The court granted summary judgment to Active Environmental on the basis that liability of commercial property owners under"Stewart*fn2 ha[d] not been extended to grates on sidewalks" and he was"not prepared to extend Stewart to that extent at this point." The court granted summary judgment to Mt. Holly on the basis that the township had neither actual nor constructive notice of the alleged dangerous condition and that, in any event, the township's inaction was not"palpably unreasonable" under the Tort Claims Act, N.J.S.A. 59:4-2. Furthermore, the court found that plaintiff's injuries did not meet the Tort Claims threshold, N.J.S.A. 59:9-2, as she did not sustain a permanent loss of a bodily function.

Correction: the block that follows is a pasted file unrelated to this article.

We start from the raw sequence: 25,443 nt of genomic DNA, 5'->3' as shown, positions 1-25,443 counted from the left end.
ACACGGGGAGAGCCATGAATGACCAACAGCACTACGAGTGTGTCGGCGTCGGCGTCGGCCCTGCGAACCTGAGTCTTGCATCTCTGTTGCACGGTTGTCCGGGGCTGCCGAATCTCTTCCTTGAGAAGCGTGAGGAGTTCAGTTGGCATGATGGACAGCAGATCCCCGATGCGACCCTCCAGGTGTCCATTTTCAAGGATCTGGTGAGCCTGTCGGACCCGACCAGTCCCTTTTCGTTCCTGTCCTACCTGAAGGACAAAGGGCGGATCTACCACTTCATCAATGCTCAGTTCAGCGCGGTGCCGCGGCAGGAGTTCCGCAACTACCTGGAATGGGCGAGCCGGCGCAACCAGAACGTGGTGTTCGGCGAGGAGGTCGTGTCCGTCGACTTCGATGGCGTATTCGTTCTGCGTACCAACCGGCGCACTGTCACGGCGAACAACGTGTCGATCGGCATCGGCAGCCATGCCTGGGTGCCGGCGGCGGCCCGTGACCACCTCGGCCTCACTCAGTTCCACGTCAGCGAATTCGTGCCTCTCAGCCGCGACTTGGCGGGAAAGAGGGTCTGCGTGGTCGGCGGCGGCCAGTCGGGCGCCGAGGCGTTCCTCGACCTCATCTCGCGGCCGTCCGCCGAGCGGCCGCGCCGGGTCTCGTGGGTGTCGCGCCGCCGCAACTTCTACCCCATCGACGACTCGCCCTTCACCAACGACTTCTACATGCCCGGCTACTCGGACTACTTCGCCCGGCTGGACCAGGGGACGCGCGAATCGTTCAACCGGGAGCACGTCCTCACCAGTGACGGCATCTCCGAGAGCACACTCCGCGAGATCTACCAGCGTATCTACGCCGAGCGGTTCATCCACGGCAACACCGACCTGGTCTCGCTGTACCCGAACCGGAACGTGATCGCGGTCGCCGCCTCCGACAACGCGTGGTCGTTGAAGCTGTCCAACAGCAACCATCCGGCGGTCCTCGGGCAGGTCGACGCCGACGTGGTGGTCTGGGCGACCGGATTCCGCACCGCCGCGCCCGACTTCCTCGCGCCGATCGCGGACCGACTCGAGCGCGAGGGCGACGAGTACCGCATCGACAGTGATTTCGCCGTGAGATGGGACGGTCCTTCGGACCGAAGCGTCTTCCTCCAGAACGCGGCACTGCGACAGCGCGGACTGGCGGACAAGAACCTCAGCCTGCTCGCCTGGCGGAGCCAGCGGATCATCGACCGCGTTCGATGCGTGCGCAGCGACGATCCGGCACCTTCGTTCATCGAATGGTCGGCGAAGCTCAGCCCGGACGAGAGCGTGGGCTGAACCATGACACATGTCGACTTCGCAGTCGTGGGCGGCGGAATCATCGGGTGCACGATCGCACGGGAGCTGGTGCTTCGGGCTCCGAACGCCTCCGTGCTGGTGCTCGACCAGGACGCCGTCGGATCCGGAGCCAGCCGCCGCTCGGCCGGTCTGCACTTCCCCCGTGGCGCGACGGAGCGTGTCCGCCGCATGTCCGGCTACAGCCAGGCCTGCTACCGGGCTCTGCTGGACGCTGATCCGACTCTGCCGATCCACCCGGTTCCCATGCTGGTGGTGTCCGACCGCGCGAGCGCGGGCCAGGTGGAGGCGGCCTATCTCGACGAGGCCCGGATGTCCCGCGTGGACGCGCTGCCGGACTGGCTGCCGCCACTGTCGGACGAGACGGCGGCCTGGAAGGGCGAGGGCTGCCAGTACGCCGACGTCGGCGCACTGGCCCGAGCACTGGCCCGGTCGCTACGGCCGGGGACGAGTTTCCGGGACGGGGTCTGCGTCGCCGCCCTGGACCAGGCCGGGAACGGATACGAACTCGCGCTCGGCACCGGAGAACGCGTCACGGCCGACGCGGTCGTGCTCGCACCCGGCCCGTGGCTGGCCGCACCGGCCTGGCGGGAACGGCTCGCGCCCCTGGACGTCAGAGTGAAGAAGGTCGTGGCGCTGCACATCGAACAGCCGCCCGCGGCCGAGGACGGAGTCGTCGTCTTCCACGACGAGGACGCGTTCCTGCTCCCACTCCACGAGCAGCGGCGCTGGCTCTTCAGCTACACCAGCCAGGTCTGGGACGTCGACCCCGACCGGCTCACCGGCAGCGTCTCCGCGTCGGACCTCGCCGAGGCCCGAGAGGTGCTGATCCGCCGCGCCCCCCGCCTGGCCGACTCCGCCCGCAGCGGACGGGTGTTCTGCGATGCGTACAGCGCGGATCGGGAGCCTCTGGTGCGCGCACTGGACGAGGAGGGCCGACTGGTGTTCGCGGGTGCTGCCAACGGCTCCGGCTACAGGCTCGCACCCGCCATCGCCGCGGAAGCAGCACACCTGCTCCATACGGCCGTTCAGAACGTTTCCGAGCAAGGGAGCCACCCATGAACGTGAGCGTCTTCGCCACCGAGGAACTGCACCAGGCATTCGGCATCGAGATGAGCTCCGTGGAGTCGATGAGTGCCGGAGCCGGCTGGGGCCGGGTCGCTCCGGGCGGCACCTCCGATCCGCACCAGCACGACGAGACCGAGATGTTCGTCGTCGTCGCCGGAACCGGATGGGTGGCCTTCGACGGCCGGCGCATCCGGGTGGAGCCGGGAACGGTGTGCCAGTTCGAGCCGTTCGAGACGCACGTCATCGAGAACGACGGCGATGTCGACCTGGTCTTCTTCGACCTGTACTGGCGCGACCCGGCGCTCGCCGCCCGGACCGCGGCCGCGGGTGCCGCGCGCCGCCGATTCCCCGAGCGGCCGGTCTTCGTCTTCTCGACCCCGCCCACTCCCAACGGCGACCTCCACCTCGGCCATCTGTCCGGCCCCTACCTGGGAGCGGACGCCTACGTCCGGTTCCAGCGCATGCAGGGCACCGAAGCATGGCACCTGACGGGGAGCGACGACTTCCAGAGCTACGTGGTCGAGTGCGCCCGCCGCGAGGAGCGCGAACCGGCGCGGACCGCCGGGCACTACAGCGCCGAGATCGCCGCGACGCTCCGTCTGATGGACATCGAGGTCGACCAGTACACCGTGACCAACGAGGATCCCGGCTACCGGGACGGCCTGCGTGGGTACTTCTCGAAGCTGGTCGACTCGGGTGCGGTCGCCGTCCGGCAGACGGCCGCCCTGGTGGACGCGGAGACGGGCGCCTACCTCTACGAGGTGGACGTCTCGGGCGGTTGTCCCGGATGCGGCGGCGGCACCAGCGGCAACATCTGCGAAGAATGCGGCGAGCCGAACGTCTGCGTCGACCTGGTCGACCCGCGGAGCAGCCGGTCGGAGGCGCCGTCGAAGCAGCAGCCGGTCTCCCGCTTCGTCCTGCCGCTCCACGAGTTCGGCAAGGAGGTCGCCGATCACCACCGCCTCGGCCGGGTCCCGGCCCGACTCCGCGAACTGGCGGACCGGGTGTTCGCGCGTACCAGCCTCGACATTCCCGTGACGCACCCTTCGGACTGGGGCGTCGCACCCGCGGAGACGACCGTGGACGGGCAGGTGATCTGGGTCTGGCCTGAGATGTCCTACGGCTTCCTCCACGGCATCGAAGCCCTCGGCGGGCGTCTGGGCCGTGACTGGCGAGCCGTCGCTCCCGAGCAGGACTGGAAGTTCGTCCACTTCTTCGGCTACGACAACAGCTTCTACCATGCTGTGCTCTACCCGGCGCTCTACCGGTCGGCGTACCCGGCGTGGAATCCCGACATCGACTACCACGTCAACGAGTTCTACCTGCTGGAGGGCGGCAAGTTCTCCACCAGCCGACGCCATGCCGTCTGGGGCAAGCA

In the landmark case of Stewart v. 104 Wallace Street, Inc., 87 N.J. 146 (1981), our Supreme Court carved out a limited exception to the common law rule that an adjoining landowner was not liable for injuries suffered by a pedestrian on a defective or dilapidated public sidewalk, unless it had contributed to the dangerous condition. The Court held that"commercial landowners are responsible for maintaining in reasonably good condition the sidewalks abutting their property and are liable to pedestrians injured as a result of their negligent failure to do so." Id. at 157. The purpose of the new rule was to provide a remedy to innocent plaintiffs injured by improper maintenance of sidewalks and to give abutting commercial landowners"an incentive to keep their sidewalks in proper repair." Ibid. A further underpinning of the Stewart decision was an enterprise liability theory, whereby the Court recognized that public sidewalks provide substantial benefits to commercial property owners, such as ease of ingress and egress from their establishments, an unobstructed view of the premises, and increase in the value of commercial property. Id. at 152, 159.